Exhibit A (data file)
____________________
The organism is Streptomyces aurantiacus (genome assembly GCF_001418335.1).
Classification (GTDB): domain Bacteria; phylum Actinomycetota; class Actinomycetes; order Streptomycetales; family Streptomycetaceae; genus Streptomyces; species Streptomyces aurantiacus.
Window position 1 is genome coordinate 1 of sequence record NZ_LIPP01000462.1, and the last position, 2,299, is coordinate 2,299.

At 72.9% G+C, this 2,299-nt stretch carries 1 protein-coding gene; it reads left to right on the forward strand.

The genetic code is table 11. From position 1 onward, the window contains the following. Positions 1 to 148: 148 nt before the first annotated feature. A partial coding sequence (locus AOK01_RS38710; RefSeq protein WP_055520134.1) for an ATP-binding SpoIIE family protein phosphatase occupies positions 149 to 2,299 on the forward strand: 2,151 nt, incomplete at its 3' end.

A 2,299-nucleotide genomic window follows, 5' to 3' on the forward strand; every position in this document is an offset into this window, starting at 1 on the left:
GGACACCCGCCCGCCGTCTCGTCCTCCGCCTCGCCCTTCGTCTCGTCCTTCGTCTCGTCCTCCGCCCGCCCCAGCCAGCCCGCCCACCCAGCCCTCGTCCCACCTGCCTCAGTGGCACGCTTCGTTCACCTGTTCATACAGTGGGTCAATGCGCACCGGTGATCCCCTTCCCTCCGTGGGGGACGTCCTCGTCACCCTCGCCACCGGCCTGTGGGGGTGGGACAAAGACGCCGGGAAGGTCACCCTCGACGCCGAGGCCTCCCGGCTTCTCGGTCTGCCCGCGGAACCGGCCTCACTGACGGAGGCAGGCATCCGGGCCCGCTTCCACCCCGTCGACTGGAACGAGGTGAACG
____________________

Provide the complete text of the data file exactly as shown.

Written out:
The organism is Streptomyces aurantiacus (genome assembly GCF_001418335.1).
Classification (GTDB): domain Bacteria; phylum Actinomycetota; class Actinomycetes; order Streptomycetales; family Streptomycetaceae; genus Streptomyces; species Streptomyces aurantiacus.
Window position 1 is genome coordinate 1 of sequence record NZ_LIPP01000462.1, and the last position, 2,299, is coordinate 2,299.

At 72.9% G+C, this 2,299-nt stretch carries 1 protein-coding gene; it reads left to right on the forward strand.

The genetic code is table 11. From position 1 onward, the window contains the following. Positions 1 to 148: 148 nt before the first annotated feature. A partial coding sequence (locus AOK01_RS38710; RefSeq protein WP_055520134.1) for an ATP-binding SpoIIE family protein phosphatase occupies positions 149 to 2,299 on the forward strand: 2,151 nt, incomplete at its 3' end.

A 2,299-nucleotide genomic window follows, 5' to 3' on the forward strand; every position in this document is an offset into this window, starting at 1 on the left:
GGACACCCGCCCGCCGTCTCGTCCTCCGCCTCGCCCTTCGTCTCGTCCTTCGTCTCGTCCTCCGCCCGCCCCAGCCAGCCCGCCCACCCAGCCCTCGTCCCACCTGCCTCAGTGGCACGCTTCGTTCACCTGTTCATACAGTGGGTCAATGCGCACCGGTGATCCCCTTCCCTCCGTGGGGGACGTCCTCGTCACCCTCGCCACCGGCCTGTGGGGGTGGGACAAAGACGCCGGGAAGGTCACCCTCGACGCCGAGGCCTCCCGGCTTCTCGGTCTGCCCGCGGAACCGGCCTCACTGACGGAGGCAGGCATCCGGGCCCGCTTCCACCCCGTCGACTGGAACGAGGTGAACG